SALT LAKE CITY — The decision by the Boy Scouts of America to delay a vote on whether to allow gay members and leaders within its troops was greeted with relief from one of the nation’s largest Boy Scout councils.
“We’re really encouraged,” said Kay Godfrey of the Great Salt Lake Council of Boy Scouts. “We feel like this is what needed to happen.”
The Great Salt Lake Council joined a coalition of 32 other councils across the western United States to demand that the national organization hold off on a vote. On Wednesday, the Boy Scouts of America said it would wait until May.
“When you talk about ‘On my honor I will do my duty to God and to country’ and you start talking about moral values and the core on which scouting’s foundation is built upon and you start talking about changing some of that … if it’s going to change it needs to be a decision that’s acceptable to the institutions that serve scouting,” Godfrey told FOX 13 on Wednesday.
The Church of Jesus Christ of Latter-day Saints is the largest faith-based sponsor of the Boy Scouts, with more than 39,000 troops and 420,000 scouts. The impact of the national organization’s decision would have a significant impact on the future of scouting in Utah.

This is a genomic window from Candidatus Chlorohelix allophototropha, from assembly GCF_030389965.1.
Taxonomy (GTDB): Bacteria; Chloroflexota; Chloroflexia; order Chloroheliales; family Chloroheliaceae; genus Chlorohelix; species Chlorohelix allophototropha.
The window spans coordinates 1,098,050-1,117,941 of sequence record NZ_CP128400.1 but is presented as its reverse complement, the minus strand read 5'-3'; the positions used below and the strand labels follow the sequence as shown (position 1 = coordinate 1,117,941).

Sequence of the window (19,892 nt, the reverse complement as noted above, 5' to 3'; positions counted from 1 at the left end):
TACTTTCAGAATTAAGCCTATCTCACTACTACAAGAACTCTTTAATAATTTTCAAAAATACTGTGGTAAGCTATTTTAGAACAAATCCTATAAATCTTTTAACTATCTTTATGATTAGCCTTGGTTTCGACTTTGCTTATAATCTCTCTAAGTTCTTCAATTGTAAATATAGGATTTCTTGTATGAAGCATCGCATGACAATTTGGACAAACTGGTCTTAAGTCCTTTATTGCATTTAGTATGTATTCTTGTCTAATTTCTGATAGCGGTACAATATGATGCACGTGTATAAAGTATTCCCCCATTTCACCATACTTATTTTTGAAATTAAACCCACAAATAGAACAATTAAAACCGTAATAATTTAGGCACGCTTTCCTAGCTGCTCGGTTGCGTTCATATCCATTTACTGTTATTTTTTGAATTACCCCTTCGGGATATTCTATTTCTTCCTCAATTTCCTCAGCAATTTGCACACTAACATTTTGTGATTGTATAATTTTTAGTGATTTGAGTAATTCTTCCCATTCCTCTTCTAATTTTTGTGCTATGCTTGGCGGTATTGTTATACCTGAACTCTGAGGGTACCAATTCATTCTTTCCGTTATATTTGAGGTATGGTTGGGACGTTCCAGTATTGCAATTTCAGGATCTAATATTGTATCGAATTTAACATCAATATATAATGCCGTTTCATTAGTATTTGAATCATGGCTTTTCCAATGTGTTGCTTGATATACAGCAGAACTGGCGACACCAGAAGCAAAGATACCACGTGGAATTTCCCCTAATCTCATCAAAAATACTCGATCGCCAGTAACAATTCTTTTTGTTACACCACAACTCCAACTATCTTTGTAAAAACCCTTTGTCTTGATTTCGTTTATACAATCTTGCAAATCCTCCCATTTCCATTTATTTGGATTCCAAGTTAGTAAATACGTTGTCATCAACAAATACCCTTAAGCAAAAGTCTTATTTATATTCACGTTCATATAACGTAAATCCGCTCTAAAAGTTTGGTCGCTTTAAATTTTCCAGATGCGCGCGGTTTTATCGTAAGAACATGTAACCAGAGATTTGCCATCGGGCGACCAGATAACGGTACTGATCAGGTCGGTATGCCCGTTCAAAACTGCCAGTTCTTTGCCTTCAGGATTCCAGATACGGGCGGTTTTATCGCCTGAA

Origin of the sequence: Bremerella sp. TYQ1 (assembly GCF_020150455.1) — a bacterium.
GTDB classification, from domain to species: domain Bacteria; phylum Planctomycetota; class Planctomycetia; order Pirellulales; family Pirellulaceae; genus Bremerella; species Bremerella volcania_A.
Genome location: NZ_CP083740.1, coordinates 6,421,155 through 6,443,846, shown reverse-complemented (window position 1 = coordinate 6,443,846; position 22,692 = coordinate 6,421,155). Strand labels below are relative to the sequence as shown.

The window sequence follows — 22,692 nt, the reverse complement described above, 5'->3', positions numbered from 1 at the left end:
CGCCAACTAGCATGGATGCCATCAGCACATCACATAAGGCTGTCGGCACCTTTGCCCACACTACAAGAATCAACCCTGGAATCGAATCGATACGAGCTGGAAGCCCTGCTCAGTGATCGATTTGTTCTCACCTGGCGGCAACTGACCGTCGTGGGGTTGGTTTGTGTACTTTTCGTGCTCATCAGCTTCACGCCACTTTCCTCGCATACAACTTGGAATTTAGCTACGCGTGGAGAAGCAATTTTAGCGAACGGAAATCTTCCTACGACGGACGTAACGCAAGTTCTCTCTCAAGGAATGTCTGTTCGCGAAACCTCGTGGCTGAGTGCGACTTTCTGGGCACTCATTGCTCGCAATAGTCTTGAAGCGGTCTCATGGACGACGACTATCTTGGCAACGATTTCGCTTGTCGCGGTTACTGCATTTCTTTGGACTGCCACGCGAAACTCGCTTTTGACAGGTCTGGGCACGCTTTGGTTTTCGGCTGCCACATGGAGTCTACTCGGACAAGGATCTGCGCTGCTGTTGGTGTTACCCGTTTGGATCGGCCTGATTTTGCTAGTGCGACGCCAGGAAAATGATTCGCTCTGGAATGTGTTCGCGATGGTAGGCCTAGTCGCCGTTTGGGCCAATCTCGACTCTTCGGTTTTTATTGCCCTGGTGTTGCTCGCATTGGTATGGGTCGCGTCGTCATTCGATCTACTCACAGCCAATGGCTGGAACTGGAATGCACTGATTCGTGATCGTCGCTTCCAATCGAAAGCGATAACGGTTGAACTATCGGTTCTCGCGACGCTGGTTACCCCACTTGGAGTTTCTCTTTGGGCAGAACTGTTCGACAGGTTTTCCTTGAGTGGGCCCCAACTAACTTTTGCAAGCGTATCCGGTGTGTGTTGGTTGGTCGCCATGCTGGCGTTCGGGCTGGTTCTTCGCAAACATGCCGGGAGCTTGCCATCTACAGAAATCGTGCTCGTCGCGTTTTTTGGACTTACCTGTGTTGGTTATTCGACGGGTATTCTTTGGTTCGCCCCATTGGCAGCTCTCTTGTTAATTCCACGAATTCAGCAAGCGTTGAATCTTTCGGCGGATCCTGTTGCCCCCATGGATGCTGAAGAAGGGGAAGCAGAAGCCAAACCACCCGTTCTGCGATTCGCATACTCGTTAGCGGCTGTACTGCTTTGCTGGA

In 2000, when the U.S. Supreme Court considered whether or not to allow gay leaders to serve in the Boy Scouts, the LDS Church threatened to withdraw from scouting if it were to happen. The nation’s top court ruled that the Boy Scouts of America, as a private organization, had the right to ban homosexuals.
On Wednesday morning, the LDS Church issued a statement about the delay in a vote by saying:
“The Church is following this proposed policy change very closely. We believe the BSA has acted wisely in delaying its decision until all voices can be heard on this important moral issue.”
Late Wednesday, the LDS Church issued another statement saying it had made no decision about whether to abandon scouting. You can read the statement in its entirety here.
Valerie Larabee, the executive director of the Utah Pride Center, the largest LGBT organization in the state, said she was disappointed in the LDS Church’s statement.
“Religion doesn’t make all decisions about morality,” she told FOX 13.
The Utah Pride Center said it has launched an online petition to urge the Great Salt Lake Council to reconsider its opposition to allowing gay members and leaders in local troops. She said that delaying a decision would not make the issue go away.
“We have so many corporations and so many municipalities and so many states are acknowledging that discrimination against the gay and transgender community is not where we are in this country anymore,” Larabee said Wednesday. “So I think that the delay in this, I’m afraid it’s just going to hurt kids.”